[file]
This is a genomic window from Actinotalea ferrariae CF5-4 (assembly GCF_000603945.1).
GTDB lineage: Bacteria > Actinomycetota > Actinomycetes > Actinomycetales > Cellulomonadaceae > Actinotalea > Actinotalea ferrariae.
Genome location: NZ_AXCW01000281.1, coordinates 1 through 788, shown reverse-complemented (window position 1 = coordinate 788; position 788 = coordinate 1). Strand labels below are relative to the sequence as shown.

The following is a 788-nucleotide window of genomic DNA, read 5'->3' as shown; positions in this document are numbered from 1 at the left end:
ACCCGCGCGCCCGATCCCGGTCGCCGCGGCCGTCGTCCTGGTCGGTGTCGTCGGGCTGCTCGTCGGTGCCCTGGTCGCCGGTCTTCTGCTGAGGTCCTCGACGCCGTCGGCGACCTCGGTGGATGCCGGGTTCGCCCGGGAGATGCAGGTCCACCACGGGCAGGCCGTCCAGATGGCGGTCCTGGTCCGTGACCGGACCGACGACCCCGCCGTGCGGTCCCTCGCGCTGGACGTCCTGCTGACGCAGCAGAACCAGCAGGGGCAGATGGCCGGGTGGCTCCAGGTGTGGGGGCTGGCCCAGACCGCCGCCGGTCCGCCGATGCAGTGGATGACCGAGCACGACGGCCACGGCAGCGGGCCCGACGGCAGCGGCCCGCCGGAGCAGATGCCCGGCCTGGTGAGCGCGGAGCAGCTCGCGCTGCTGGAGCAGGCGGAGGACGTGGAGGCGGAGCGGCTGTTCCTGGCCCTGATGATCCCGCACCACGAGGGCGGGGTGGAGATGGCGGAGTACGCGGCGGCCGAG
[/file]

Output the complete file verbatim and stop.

This is a genomic window from Actinotalea ferrariae CF5-4 (assembly GCF_000603945.1).
GTDB lineage: Bacteria > Actinomycetota > Actinomycetes > Actinomycetales > Cellulomonadaceae > Actinotalea > Actinotalea ferrariae.
Genome location: NZ_AXCW01000281.1, coordinates 1 through 788, shown reverse-complemented (window position 1 = coordinate 788; position 788 = coordinate 1). Strand labels below are relative to the sequence as shown.

The following is a 788-nucleotide window of genomic DNA, read 5'->3' as shown; positions in this document are numbered from 1 at the left end:
ACCCGCGCGCCCGATCCCGGTCGCCGCGGCCGTCGTCCTGGTCGGTGTCGTCGGGCTGCTCGTCGGTGCCCTGGTCGCCGGTCTTCTGCTGAGGTCCTCGACGCCGTCGGCGACCTCGGTGGATGCCGGGTTCGCCCGGGAGATGCAGGTCCACCACGGGCAGGCCGTCCAGATGGCGGTCCTGGTCCGTGACCGGACCGACGACCCCGCCGTGCGGTCCCTCGCGCTGGACGTCCTGCTGACGCAGCAGAACCAGCAGGGGCAGATGGCCGGGTGGCTCCAGGTGTGGGGGCTGGCCCAGACCGCCGCCGGTCCGCCGATGCAGTGGATGACCGAGCACGACGGCCACGGCAGCGGGCCCGACGGCAGCGGCCCGCCGGAGCAGATGCCCGGCCTGGTGAGCGCGGAGCAGCTCGCGCTGCTGGAGCAGGCGGAGGACGTGGAGGCGGAGCGGCTGTTCCTGGCCCTGATGATCCCGCACCACGAGGGCGGGGTGGAGATGGCGGAGTACGCGGCGGCCGAG